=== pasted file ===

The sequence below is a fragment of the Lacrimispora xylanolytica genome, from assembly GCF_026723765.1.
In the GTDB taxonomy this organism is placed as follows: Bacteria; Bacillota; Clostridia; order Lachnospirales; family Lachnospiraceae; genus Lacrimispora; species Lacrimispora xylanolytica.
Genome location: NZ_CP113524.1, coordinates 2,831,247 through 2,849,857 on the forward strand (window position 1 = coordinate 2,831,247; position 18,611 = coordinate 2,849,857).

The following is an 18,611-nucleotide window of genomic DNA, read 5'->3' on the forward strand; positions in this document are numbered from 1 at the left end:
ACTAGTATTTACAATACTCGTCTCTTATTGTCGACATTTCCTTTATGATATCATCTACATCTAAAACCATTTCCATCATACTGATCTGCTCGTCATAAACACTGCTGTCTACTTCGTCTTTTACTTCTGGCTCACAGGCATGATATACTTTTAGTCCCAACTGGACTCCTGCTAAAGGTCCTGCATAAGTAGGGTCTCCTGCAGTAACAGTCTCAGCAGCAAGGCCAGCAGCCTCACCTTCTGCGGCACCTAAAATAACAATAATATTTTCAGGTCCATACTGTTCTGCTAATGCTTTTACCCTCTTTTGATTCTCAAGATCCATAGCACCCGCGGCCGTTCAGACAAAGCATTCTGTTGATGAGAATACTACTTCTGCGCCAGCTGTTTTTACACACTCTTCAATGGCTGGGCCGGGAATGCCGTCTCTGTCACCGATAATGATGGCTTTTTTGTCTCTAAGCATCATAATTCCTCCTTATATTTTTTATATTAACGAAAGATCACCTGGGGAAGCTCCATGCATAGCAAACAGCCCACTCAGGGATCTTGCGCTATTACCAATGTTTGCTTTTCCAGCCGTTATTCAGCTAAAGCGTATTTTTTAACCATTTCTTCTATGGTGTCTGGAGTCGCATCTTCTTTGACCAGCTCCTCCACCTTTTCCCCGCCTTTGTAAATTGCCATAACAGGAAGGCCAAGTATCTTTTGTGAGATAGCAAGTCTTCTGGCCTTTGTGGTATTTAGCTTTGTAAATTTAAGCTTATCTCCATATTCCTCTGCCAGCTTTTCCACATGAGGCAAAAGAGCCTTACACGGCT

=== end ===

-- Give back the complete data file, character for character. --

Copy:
The sequence below is a fragment of the Lacrimispora xylanolytica genome, from assembly GCF_026723765.1.
In the GTDB taxonomy this organism is placed as follows: Bacteria; Bacillota; Clostridia; order Lachnospirales; family Lachnospiraceae; genus Lacrimispora; species Lacrimispora xylanolytica.
Genome location: NZ_CP113524.1, coordinates 2,831,247 through 2,849,857 on the forward strand (window position 1 = coordinate 2,831,247; position 18,611 = coordinate 2,849,857).

The following is an 18,611-nucleotide window of genomic DNA, read 5'->3' on the forward strand; positions in this document are numbered from 1 at the left end:
ACTAGTATTTACAATACTCGTCTCTTATTGTCGACATTTCCTTTATGATATCATCTACATCTAAAACCATTTCCATCATACTGATCTGCTCGTCATAAACACTGCTGTCTACTTCGTCTTTTACTTCTGGCTCACAGGCATGATATACTTTTAGTCCCAACTGGACTCCTGCTAAAGGTCCTGCATAAGTAGGGTCTCCTGCAGTAACAGTCTCAGCAGCAAGGCCAGCAGCCTCACCTTCTGCGGCACCTAAAATAACAATAATATTTTCAGGTCCATACTGTTCTGCTAATGCTTTTACCCTCTTTTGATTCTCAAGATCCATAGCACCCGCGGCCGTTCAGACAAAGCATTCTGTTGATGAGAATACTACTTCTGCGCCAGCTGTTTTTACACACTCTTCAATGGCTGGGCCGGGAATGCCGTCTCTGTCACCGATAATGATGGCTTTTTTGTCTCTAAGCATCATAATTCCTCCTTATATTTTTTATATTAACGAAAGATCACCTGGGGAAGCTCCATGCATAGCAAACAGCCCACTCAGGGATCTTGCGCTATTACCAATGTTTGCTTTTCCAGCCGTTATTCAGCTAAAGCGTATTTTTTAACCATTTCTTCTATGGTGTCTGGAGTCGCATCTTCTTTGACCAGCTCCTCCACCTTTTCCCCGCCTTTGTAAATTGCCATAACAGGAAGGCCAAGTATCTTTTGTGAGATAGCAAGTCTTCTGGCCTTTGTGGTATTTAGCTTTGTAAATTTAAGCTTATCTCCATATTCCTCTGCCAGCTTTTCCACATGAGGCAAAAGAGCCTTACACGGCT